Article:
Turning Research Into Intellectual Property

Transitioning from Research to Intellectual Property

By Sita Pappu & Anson Fatland

The Office of Commercialization can help you patent and license technologies or start a company. Here are a few tips on when and how you should work with the office to move your research from the lab to the world.

Q: I think my research has some commercial potential, what should I do?

First, you’ll need to contact the Office of Commercialization. A technology manager will have a preliminary conversation with you to figure out if you should move to the next step of disclosing your invention. Once the invention is disclosed, the technology officer will guide you through the next steps.

Contact the Office of Commercialization: commercialization@wsu.edu

Disclosure form: http://commercialization.wsu.edu/Documents/IDF/Invention_Disclosure.pdf

Q: How is an invention determined as protectable?

An invention is considered protectable or patentable based on the following criteria:

  • How novel, obvious and enabled is your invention?
    • Novelty- Have you publicly disclosed or talked about it?
    • Obviousness- Can someone in your field come up with the same invention based on what is available in the literature?
    • Enablement- are you at a point where you can describe in detail to others how to make and use your invention?

Q: Once my invention is determined as protectable, what are the next steps?

At this point, your invention is going to be classified as a specific category of intellectual property. Intellectual property is defined as “anything under the sun that is made by man.” Here are the categories that may relate to your invention:

  • Patents: A patent protects practical inventions in the “useful arts.” There are three types of patents:
    • Utility patents apply to new and useful processes, machines, articles of manufacture, compositions of matters, or any new and useful improvements thereof.
    • Design patents apply to new, original, and ornamental designs for manufactured things.
    • Plant patents apply to asexually reproduced, distinct and new varieties of plants (for sexually reproduced variations, see Plant Variety Protection below).
  • Copyrights: A copyright protects “works of authorship,” which includes writings, musical compositions, dramatic works, paintings, choreography, paintings, sculptures, motion pictures, photographs, audio recording, and architecture. A copyright may also be appropriate for software in certain circumstances.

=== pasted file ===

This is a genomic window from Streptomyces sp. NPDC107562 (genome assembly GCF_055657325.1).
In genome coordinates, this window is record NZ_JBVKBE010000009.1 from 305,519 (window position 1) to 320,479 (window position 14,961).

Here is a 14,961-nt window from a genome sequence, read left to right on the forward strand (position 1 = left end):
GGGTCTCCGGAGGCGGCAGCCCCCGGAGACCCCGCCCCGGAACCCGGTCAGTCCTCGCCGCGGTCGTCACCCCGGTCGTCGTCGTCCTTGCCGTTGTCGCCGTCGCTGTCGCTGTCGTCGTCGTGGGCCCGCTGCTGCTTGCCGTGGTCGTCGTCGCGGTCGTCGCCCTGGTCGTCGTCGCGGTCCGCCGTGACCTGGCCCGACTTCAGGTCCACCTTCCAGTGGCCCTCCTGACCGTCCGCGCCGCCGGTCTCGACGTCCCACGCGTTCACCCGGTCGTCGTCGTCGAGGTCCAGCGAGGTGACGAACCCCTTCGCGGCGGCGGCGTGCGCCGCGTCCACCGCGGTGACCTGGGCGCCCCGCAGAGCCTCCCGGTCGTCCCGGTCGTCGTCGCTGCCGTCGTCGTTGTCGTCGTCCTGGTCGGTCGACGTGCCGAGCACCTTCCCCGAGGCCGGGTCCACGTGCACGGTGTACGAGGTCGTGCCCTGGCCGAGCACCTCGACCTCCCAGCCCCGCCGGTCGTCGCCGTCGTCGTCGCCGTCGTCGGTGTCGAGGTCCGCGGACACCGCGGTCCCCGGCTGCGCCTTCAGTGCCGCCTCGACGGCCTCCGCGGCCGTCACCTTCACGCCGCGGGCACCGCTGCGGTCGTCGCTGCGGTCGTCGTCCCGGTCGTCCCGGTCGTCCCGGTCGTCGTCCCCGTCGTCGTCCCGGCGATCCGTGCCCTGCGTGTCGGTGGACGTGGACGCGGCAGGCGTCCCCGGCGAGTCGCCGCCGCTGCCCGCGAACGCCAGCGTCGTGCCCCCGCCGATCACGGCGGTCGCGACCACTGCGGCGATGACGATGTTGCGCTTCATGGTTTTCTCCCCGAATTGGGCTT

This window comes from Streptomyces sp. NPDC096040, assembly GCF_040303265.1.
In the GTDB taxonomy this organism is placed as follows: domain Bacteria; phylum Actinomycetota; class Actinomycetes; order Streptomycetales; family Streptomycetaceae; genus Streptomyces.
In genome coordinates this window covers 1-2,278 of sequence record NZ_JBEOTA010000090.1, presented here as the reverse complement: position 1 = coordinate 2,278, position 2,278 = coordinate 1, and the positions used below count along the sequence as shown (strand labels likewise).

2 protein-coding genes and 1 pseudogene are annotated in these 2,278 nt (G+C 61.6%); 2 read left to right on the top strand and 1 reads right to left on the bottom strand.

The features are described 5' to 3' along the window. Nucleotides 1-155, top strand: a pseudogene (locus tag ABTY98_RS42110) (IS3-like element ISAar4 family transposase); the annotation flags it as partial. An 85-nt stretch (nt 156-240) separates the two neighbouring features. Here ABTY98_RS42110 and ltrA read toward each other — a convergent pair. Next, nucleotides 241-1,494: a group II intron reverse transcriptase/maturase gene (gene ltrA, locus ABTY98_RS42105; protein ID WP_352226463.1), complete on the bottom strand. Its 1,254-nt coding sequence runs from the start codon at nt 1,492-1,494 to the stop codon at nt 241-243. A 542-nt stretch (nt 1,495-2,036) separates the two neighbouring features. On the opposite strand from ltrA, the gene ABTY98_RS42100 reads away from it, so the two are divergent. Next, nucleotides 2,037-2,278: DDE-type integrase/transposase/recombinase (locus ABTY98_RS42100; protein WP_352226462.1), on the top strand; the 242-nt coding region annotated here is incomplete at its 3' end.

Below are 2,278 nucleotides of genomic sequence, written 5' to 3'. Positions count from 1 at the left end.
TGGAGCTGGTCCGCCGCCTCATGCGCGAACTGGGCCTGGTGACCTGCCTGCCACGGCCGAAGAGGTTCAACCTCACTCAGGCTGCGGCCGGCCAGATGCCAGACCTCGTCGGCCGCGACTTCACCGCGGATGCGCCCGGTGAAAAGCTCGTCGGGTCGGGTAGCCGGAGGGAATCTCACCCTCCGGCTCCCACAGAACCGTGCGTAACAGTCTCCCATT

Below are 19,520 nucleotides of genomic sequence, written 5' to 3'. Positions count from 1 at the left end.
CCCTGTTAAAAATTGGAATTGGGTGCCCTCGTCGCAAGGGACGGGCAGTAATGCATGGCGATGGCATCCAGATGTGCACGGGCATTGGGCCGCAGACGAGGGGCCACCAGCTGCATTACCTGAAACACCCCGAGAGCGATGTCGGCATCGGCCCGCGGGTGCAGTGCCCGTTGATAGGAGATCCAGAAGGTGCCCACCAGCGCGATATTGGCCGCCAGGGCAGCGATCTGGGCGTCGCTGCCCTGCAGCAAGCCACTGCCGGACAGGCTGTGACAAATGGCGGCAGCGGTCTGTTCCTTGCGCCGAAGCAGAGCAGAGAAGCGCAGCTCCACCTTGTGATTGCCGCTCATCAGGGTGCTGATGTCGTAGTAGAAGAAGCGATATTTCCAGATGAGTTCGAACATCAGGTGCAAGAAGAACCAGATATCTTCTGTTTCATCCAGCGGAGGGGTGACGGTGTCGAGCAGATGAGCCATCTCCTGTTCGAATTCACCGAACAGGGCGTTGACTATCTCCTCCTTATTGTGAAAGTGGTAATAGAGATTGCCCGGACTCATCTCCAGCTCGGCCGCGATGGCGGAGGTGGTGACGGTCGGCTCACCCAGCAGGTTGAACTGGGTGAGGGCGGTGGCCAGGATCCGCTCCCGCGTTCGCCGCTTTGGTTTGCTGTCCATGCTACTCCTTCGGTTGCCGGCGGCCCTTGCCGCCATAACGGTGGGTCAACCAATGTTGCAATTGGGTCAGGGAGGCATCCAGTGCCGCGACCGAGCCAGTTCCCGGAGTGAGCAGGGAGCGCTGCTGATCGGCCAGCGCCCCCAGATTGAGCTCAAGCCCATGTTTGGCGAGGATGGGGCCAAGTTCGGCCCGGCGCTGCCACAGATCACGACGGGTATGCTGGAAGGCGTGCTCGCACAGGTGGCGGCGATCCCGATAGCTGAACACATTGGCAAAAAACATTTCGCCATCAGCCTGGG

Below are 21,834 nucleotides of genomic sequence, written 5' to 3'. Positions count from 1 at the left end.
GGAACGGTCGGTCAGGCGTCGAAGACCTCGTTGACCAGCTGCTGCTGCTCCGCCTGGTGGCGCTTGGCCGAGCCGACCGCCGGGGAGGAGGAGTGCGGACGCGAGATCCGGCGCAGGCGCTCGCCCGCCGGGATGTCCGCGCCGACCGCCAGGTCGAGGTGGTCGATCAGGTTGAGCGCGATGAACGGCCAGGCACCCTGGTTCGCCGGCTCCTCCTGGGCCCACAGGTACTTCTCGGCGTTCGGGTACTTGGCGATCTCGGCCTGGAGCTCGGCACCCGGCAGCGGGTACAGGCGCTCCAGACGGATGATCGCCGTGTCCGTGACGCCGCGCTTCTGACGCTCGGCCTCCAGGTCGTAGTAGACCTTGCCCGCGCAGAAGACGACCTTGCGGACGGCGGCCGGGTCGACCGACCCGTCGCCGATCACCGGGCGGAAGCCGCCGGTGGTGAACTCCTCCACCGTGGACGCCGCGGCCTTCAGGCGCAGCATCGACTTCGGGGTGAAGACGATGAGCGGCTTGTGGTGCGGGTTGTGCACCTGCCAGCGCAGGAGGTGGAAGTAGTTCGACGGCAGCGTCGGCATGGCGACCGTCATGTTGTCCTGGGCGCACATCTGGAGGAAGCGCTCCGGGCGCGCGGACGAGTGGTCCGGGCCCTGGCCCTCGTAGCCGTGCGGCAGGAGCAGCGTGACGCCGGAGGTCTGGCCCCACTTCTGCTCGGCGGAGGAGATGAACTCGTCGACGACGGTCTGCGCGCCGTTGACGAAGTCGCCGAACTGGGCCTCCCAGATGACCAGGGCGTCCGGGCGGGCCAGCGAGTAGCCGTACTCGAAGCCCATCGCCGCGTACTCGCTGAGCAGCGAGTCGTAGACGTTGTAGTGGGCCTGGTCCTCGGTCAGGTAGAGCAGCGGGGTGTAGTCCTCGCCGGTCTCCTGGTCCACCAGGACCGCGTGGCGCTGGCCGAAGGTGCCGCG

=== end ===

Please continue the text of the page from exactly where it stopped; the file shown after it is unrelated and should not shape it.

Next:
• Plant Variety Protection: A Plant Variety Protection (“PVP”) can protect new varieties of plants that a cultivator developed through sexual reproduction (by seed) or tuber-propagation. Bacteria and fungi are specifically excluded.

The Office of Commercialization will determine which category best suits your invention, and then proceed with the next steps in an evaluation, like determining commercial potential and the market niche.

Once those have been determined, the Office of Commercialization comes up with a strategy and plan on the patent process based on the above criteria.  A provisional patent application is typically filed as a starting point which acts as a placeholder, based on which other applications (a non-provisional US patent application and/or a PCT international application) are filed 12 months later.

Patenting an invention is a time-consuming and expensive process. Below is a rough timeline and diagram of the intellectual property protection process for the U.S.

Patenting in foreign countries can take much longer. Please also visit commercialization.wsu.edu for more information and to contact technology managers for more information on how we can help you.


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